THE FUTURE IS EXPERIENTIAL TRANSFORMATION
Taking the bold step in thinking about guests’ feelings will ultimately allow the hospitality industry to transition to a digital age where a full staff of humans might be missing, but humanity isn’t. Here are three examples of how brands can think about implementing experiential transformation — a digital transformation that includes the type of emotionally-impactful experiences your guests will love.
1. BE THERE WHEN NEEDED
According to a recent survey, quick problem resolution is by far the most important aspect of customer service for today’s consumers (82%).14 For tired travelers attempting to navigate to their rooms after a long flight, well-placed intuitive technology can make all the difference between getting to bed quickly and happily…and a long, frustrating walk back to the front desk to ask for directions. But deciphering a confusing wayfinding screen or downloading a clunky resort map app isn’t the answer. Your guests might be digital natives, but that doesn’t mean they want digital-only solutions. They crave authenticity and efficacy, and sometimes help from a real human is the best way to solve their problems.What if a QR wall graphic was there to immediately connect guests to a real, live concierge who could help them find their room? Technology, meet humanity.
2. PROMOTE FEEL-GOOD SHARING
In an age where content is king and consumers are much more likely to post negative feedback rather than positive,15 hoteliers must be proactive in their attempts to spark genuinely positive feedback online. Creating on-site selfie opportunities can encourage guests to share photos of your destination, but surprisingly, it doesn’t always lead to positive brand experiences. Recent studies have found that people are less confident, more anxious and feel less attractive after taking a selfie, and the vast majority of their followers would rather look at other types of pictures anyway.16 Creating that type of negative cognitive link with your brand is counterproductive when it comes to establishing affinity and loyalty. So instead, try this at check-in: promote truly positive sharing by surprising your guests with a personalized, digital postcard that is formatted for all their favorite social platforms. This worry-free, brag-worthy content gift will trigger the release of the neurotransmitter dopamine, boosting their feelings of attraction and excitement.17 Now you’ve given that guest a great first experience AND a ridiculously simple way for them to promote your destination with gorgeous, professional photography. That’s a win-win check-in.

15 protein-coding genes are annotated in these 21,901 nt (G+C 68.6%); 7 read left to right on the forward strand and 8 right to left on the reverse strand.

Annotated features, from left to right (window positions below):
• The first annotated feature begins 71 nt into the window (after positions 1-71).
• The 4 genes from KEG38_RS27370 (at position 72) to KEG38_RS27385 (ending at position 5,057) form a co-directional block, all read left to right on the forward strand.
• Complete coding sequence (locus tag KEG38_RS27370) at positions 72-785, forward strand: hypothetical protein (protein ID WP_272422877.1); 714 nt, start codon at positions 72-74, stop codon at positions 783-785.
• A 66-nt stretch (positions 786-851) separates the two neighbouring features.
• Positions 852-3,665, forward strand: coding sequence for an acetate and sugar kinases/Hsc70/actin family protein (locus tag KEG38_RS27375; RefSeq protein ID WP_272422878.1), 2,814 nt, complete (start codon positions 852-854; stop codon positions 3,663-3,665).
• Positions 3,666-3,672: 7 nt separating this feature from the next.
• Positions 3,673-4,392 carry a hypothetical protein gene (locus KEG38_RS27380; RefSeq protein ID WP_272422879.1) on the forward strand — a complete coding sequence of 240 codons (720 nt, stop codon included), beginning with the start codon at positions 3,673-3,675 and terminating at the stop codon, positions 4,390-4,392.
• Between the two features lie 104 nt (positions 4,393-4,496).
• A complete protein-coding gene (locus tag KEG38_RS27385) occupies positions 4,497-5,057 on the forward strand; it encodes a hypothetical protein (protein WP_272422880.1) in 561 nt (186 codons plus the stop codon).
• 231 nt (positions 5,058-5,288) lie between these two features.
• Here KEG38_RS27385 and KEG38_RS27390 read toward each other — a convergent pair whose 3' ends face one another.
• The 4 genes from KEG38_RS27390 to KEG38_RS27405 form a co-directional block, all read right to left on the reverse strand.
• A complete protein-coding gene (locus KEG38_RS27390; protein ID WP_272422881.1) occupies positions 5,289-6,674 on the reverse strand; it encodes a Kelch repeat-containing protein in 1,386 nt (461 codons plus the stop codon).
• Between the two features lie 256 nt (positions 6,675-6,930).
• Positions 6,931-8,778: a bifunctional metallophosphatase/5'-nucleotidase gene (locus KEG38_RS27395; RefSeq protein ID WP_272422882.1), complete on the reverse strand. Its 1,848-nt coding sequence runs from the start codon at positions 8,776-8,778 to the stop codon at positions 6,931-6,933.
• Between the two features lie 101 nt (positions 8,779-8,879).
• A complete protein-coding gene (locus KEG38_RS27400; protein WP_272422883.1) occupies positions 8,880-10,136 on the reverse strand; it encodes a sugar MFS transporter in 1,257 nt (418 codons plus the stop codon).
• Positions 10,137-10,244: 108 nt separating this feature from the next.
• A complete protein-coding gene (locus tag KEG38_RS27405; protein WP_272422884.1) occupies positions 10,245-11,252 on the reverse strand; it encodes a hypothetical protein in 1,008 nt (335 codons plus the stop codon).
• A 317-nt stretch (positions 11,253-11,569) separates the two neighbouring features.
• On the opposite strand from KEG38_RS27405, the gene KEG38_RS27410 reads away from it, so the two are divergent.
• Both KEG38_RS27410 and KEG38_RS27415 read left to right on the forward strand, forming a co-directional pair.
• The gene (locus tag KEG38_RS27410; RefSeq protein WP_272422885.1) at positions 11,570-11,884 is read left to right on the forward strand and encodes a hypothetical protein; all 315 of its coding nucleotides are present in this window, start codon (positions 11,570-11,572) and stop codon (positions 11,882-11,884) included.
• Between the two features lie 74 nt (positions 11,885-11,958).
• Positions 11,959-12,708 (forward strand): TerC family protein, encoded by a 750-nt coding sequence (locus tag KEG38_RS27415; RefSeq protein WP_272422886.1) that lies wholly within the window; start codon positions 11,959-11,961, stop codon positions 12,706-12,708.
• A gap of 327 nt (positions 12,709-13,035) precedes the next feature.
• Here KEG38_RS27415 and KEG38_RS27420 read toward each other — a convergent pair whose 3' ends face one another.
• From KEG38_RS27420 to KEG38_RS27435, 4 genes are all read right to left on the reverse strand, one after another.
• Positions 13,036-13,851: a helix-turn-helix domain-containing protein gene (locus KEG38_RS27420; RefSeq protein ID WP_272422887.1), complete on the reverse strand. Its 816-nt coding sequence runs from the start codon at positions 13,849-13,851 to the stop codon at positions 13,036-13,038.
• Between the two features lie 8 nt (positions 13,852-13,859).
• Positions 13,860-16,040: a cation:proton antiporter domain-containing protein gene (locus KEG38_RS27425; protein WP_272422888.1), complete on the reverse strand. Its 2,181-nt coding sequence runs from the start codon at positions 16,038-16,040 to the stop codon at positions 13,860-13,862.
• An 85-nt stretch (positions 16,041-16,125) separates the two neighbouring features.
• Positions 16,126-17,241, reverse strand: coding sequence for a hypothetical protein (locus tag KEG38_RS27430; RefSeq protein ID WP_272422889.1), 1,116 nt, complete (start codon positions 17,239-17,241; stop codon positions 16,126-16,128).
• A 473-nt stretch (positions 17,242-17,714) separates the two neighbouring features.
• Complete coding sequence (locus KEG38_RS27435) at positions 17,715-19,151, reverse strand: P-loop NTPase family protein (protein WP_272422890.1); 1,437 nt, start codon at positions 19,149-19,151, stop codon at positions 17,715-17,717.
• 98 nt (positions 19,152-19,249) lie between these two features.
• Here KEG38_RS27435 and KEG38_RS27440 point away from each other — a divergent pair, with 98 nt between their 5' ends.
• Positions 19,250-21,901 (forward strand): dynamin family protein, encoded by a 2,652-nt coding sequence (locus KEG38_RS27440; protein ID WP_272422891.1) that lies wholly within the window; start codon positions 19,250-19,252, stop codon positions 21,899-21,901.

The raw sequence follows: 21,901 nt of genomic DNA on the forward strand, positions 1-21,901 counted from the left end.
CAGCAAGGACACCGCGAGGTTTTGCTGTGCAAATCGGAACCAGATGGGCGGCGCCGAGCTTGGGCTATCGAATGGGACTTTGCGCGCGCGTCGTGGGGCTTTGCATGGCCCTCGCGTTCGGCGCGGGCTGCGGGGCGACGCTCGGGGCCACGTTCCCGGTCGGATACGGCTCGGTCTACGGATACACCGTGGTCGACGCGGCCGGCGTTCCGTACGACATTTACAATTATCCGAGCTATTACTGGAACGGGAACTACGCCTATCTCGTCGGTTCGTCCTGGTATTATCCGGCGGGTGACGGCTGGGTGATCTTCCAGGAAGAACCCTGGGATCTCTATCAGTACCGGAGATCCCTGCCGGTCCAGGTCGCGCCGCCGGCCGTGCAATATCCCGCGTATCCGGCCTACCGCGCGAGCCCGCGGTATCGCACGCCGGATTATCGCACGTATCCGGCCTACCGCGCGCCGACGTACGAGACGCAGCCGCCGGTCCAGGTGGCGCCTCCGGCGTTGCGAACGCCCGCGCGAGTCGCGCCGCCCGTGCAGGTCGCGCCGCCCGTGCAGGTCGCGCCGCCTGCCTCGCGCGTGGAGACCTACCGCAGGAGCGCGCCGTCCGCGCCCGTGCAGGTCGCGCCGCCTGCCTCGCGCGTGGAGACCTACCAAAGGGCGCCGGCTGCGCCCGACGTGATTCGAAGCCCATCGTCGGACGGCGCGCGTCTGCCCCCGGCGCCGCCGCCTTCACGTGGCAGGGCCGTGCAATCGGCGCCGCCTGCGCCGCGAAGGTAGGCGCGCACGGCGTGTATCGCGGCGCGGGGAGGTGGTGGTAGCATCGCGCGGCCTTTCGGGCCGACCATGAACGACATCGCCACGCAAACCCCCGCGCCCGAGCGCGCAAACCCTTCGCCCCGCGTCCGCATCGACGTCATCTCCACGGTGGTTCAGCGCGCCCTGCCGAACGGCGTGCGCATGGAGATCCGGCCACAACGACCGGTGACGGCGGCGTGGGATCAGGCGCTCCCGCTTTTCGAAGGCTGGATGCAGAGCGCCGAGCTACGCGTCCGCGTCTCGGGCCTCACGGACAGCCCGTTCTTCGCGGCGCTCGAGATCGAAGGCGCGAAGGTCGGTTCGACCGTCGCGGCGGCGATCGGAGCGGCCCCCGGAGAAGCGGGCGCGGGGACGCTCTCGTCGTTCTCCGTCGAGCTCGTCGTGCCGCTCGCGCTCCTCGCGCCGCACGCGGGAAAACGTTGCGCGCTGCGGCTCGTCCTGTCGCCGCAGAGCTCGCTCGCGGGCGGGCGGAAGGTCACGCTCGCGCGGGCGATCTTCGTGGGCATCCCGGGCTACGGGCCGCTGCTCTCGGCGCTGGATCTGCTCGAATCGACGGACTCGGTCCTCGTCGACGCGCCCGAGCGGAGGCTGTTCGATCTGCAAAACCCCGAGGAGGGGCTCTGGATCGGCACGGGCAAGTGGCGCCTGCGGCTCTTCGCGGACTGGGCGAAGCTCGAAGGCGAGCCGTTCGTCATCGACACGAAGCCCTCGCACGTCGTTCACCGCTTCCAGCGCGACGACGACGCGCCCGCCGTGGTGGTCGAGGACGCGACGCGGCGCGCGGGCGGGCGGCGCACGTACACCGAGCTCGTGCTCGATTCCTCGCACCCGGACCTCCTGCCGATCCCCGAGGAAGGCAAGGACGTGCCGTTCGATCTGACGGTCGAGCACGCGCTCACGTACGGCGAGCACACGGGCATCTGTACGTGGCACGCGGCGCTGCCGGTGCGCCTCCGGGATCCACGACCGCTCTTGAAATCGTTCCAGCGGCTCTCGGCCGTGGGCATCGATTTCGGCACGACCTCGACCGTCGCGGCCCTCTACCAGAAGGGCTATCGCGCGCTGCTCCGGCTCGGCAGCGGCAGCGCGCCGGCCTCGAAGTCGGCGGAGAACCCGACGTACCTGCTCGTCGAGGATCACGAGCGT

3. MAKE IT FEEL LIKE HOME
There are some ways hotels and resorts simply cannot compete with private rentals. But with technology and continually-evolving online entertainment platforms, the industry has a real opportunity to provide that “home away from home” experience. Imagine liberating your TV screens from the constraints of cable and timezones in order to connect with the guests on their own terms. For example, when a customer visits your lounge or restaurant, service personnel could tailor streaming content based on a guest’s favorite sports team or news program. With just a few clicks on their connected POS tablet, service personnel could use technology to cater to a guest’s entertainment preferences while sparking a real-life conversation. That’s the kind of digitally-assisted human experience that leads to lifelong brand loyalty.
Deloitte predicts that an economic slowdown looms and hospitality brands must prepare for a period of decreased demand. Customer experience initiatives are one important way hoteliers can stay relevant during a downturn.18 But they need to be emotionally-impactful to really make a difference. As the late Maya Angelou once said, “…people will forget what you said, people will forget what you did, but people will never forget how you made them feel.” Show your guests you care about their feelings. Design experiences based on positive emotional impact, and then figure out the technology to achieve them (not the other way around). That is the secret to successful transformation.
WANT TO USE EMOTION TO TRANSFORM YOUR GUEST EXPERIENCE?